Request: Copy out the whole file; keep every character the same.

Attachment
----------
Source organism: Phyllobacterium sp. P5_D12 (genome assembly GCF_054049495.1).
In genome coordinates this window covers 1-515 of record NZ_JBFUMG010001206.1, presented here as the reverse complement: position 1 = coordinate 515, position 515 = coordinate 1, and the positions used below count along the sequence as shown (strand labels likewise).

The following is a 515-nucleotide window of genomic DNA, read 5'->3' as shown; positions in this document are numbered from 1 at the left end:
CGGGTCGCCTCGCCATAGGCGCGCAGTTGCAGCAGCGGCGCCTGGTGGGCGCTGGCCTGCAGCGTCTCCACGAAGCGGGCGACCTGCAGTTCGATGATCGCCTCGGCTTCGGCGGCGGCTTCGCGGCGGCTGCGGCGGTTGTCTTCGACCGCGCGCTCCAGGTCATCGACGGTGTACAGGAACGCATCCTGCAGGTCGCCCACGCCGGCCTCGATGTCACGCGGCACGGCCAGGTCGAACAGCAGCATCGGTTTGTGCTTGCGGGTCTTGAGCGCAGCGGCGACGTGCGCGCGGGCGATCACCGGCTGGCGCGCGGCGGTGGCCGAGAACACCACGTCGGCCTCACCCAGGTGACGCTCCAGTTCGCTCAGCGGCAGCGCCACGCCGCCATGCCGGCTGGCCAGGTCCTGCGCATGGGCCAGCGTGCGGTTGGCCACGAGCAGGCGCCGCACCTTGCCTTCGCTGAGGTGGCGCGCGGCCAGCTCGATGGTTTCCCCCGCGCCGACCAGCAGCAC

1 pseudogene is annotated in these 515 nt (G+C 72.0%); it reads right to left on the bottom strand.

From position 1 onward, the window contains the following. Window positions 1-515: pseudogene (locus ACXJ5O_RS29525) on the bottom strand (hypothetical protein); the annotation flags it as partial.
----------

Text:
Source organism: Phyllobacterium sp. P5_D12 (genome assembly GCF_054049495.1).
In genome coordinates this window covers 1-515 of record NZ_JBFUMG010001206.1, presented here as the reverse complement: position 1 = coordinate 515, position 515 = coordinate 1, and the positions used below count along the sequence as shown (strand labels likewise).

The following is a 515-nucleotide window of genomic DNA, read 5'->3' as shown; positions in this document are numbered from 1 at the left end:
CGGGTCGCCTCGCCATAGGCGCGCAGTTGCAGCAGCGGCGCCTGGTGGGCGCTGGCCTGCAGCGTCTCCACGAAGCGGGCGACCTGCAGTTCGATGATCGCCTCGGCTTCGGCGGCGGCTTCGCGGCGGCTGCGGCGGTTGTCTTCGACCGCGCGCTCCAGGTCATCGACGGTGTACAGGAACGCATCCTGCAGGTCGCCCACGCCGGCCTCGATGTCACGCGGCACGGCCAGGTCGAACAGCAGCATCGGTTTGTGCTTGCGGGTCTTGAGCGCAGCGGCGACGTGCGCGCGGGCGATCACCGGCTGGCGCGCGGCGGTGGCCGAGAACACCACGTCGGCCTCACCCAGGTGACGCTCCAGTTCGCTCAGCGGCAGCGCCACGCCGCCATGCCGGCTGGCCAGGTCCTGCGCATGGGCCAGCGTGCGGTTGGCCACGAGCAGGCGCCGCACCTTGCCTTCGCTGAGGTGGCGCGCGGCCAGCTCGATGGTTTCCCCCGCGCCGACCAGCAGCAC

1 pseudogene is annotated in these 515 nt (G+C 72.0%); it reads right to left on the bottom strand.

From position 1 onward, the window contains the following. Window positions 1-515: pseudogene (locus ACXJ5O_RS29525) on the bottom strand (hypothetical protein); the annotation flags it as partial.